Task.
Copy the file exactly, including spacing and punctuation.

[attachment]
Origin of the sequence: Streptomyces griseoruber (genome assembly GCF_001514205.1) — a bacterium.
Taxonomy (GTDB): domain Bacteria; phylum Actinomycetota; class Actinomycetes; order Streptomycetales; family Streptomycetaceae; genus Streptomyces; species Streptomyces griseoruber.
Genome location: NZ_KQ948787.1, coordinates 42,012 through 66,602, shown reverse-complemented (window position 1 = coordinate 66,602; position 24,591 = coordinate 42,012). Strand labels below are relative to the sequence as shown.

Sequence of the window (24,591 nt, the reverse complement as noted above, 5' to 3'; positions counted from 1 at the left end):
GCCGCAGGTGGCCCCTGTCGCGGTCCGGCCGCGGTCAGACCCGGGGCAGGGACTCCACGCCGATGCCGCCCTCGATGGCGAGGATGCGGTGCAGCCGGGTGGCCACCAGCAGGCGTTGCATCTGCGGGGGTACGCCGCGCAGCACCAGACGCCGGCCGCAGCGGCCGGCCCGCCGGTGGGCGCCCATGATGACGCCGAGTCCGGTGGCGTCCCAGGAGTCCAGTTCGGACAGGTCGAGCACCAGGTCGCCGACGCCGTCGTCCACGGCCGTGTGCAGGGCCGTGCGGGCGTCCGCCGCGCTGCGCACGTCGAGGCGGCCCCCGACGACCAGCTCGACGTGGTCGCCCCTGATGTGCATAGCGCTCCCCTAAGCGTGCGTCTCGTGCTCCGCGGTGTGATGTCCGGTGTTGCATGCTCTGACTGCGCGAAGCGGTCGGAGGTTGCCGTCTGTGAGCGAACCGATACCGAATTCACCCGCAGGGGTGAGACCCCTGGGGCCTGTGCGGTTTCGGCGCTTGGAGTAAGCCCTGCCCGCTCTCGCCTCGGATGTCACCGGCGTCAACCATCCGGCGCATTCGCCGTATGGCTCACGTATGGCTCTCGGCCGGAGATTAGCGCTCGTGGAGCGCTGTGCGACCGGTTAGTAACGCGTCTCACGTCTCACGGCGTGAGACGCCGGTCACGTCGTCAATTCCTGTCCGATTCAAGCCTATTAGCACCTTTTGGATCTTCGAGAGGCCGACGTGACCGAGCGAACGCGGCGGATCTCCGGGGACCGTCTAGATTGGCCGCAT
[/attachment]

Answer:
Origin of the sequence: Streptomyces griseoruber (genome assembly GCF_001514205.1) — a bacterium.
Taxonomy (GTDB): domain Bacteria; phylum Actinomycetota; class Actinomycetes; order Streptomycetales; family Streptomycetaceae; genus Streptomyces; species Streptomyces griseoruber.
Genome location: NZ_KQ948787.1, coordinates 42,012 through 66,602, shown reverse-complemented (window position 1 = coordinate 66,602; position 24,591 = coordinate 42,012). Strand labels below are relative to the sequence as shown.

Sequence of the window (24,591 nt, the reverse complement as noted above, 5' to 3'; positions counted from 1 at the left end):
GCCGCAGGTGGCCCCTGTCGCGGTCCGGCCGCGGTCAGACCCGGGGCAGGGACTCCACGCCGATGCCGCCCTCGATGGCGAGGATGCGGTGCAGCCGGGTGGCCACCAGCAGGCGTTGCATCTGCGGGGGTACGCCGCGCAGCACCAGACGCCGGCCGCAGCGGCCGGCCCGCCGGTGGGCGCCCATGATGACGCCGAGTCCGGTGGCGTCCCAGGAGTCCAGTTCGGACAGGTCGAGCACCAGGTCGCCGACGCCGTCGTCCACGGCCGTGTGCAGGGCCGTGCGGGCGTCCGCCGCGCTGCGCACGTCGAGGCGGCCCCCGACGACCAGCTCGACGTGGTCGCCCCTGATGTGCATAGCGCTCCCCTAAGCGTGCGTCTCGTGCTCCGCGGTGTGATGTCCGGTGTTGCATGCTCTGACTGCGCGAAGCGGTCGGAGGTTGCCGTCTGTGAGCGAACCGATACCGAATTCACCCGCAGGGGTGAGACCCCTGGGGCCTGTGCGGTTTCGGCGCTTGGAGTAAGCCCTGCCCGCTCTCGCCTCGGATGTCACCGGCGTCAACCATCCGGCGCATTCGCCGTATGGCTCACGTATGGCTCTCGGCCGGAGATTAGCGCTCGTGGAGCGCTGTGCGACCGGTTAGTAACGCGTCTCACGTCTCACGGCGTGAGACGCCGGTCACGTCGTCAATTCCTGTCCGATTCAAGCCTATTAGCACCTTTTGGATCTTCGAGAGGCCGACGTGACCGAGCGAACGCGGCGGATCTCCGGGGACCGTCTAGATTGGCCGCAT